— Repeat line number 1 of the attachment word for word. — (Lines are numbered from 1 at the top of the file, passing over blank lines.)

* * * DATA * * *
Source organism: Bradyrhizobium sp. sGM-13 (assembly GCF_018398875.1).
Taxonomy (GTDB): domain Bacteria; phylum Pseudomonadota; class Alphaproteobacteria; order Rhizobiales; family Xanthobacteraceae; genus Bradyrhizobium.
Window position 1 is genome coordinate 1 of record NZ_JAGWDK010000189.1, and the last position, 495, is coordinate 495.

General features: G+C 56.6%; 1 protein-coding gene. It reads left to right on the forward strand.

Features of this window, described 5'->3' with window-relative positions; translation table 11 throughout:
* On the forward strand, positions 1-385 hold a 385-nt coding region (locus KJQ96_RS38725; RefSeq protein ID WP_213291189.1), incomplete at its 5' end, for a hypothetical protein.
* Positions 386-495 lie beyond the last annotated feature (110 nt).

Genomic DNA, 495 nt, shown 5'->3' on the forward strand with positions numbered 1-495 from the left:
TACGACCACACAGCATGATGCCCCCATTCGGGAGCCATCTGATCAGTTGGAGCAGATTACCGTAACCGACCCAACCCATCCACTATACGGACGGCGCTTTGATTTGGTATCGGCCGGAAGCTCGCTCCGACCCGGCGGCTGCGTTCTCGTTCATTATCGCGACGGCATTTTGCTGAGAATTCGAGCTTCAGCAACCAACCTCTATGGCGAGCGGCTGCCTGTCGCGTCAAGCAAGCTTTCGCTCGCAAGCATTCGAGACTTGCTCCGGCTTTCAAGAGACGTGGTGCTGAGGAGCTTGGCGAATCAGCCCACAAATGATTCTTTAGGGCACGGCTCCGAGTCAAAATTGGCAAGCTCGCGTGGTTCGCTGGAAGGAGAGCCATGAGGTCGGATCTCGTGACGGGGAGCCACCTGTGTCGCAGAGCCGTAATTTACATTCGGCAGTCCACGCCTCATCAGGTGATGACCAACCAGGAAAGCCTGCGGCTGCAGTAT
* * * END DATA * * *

Source organism: Bradyrhizobium sp. sGM-13 (assembly GCF_018398875.1).